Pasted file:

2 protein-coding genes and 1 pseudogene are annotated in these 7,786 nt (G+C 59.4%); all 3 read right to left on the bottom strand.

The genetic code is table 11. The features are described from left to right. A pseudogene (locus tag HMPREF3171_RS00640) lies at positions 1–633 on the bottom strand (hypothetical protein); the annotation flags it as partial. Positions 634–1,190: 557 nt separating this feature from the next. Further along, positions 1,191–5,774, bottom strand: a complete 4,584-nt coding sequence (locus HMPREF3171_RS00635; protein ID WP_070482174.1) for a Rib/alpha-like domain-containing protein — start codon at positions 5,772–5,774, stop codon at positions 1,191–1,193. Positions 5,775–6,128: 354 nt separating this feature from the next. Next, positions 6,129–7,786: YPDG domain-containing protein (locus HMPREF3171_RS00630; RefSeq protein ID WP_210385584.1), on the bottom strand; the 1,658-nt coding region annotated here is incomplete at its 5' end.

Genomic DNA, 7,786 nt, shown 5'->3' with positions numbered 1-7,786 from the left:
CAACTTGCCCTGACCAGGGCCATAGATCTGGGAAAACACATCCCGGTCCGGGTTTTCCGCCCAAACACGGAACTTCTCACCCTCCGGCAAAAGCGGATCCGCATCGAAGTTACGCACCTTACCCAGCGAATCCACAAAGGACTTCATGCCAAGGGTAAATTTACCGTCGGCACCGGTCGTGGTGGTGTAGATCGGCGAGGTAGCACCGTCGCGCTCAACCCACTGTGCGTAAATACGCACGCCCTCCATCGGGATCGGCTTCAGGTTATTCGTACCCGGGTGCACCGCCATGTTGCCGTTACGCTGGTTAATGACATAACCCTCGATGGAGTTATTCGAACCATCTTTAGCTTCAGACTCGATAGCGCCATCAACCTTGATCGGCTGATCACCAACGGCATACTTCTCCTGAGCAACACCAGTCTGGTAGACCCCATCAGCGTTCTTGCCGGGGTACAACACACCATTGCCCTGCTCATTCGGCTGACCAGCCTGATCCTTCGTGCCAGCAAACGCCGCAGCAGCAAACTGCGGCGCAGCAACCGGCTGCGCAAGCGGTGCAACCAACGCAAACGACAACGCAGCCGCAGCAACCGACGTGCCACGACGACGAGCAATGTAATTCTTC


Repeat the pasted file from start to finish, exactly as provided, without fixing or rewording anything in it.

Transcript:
2 protein-coding genes and 1 pseudogene are annotated in these 7,786 nt (G+C 59.4%); all 3 read right to left on the bottom strand.

The genetic code is table 11. The features are described from left to right. A pseudogene (locus tag HMPREF3171_RS00640) lies at positions 1–633 on the bottom strand (hypothetical protein); the annotation flags it as partial. Positions 634–1,190: 557 nt separating this feature from the next. Further along, positions 1,191–5,774, bottom strand: a complete 4,584-nt coding sequence (locus HMPREF3171_RS00635; protein ID WP_070482174.1) for a Rib/alpha-like domain-containing protein — start codon at positions 5,772–5,774, stop codon at positions 1,191–1,193. Positions 5,775–6,128: 354 nt separating this feature from the next. Next, positions 6,129–7,786: YPDG domain-containing protein (locus HMPREF3171_RS00630; RefSeq protein ID WP_210385584.1), on the bottom strand; the 1,658-nt coding region annotated here is incomplete at its 5' end.

Genomic DNA, 7,786 nt, shown 5'->3' with positions numbered 1-7,786 from the left:
CAACTTGCCCTGACCAGGGCCATAGATCTGGGAAAACACATCCCGGTCCGGGTTTTCCGCCCAAACACGGAACTTCTCACCCTCCGGCAAAAGCGGATCCGCATCGAAGTTACGCACCTTACCCAGCGAATCCACAAAGGACTTCATGCCAAGGGTAAATTTACCGTCGGCACCGGTCGTGGTGGTGTAGATCGGCGAGGTAGCACCGTCGCGCTCAACCCACTGTGCGTAAATACGCACGCCCTCCATCGGGATCGGCTTCAGGTTATTCGTACCCGGGTGCACCGCCATGTTGCCGTTACGCTGGTTAATGACATAACCCTCGATGGAGTTATTCGAACCATCTTTAGCTTCAGACTCGATAGCGCCATCAACCTTGATCGGCTGATCACCAACGGCATACTTCTCCTGAGCAACACCAGTCTGGTAGACCCCATCAGCGTTCTTGCCGGGGTACAACACACCATTGCCCTGCTCATTCGGCTGACCAGCCTGATCCTTCGTGCCAGCAAACGCCGCAGCAGCAAACTGCGGCGCAGCAACCGGCTGCGCAAGCGGTGCAACCAACGCAAACGACAACGCAGCCGCAGCAACCGACGTGCCACGACGACGAGCAATGTAATTCTTC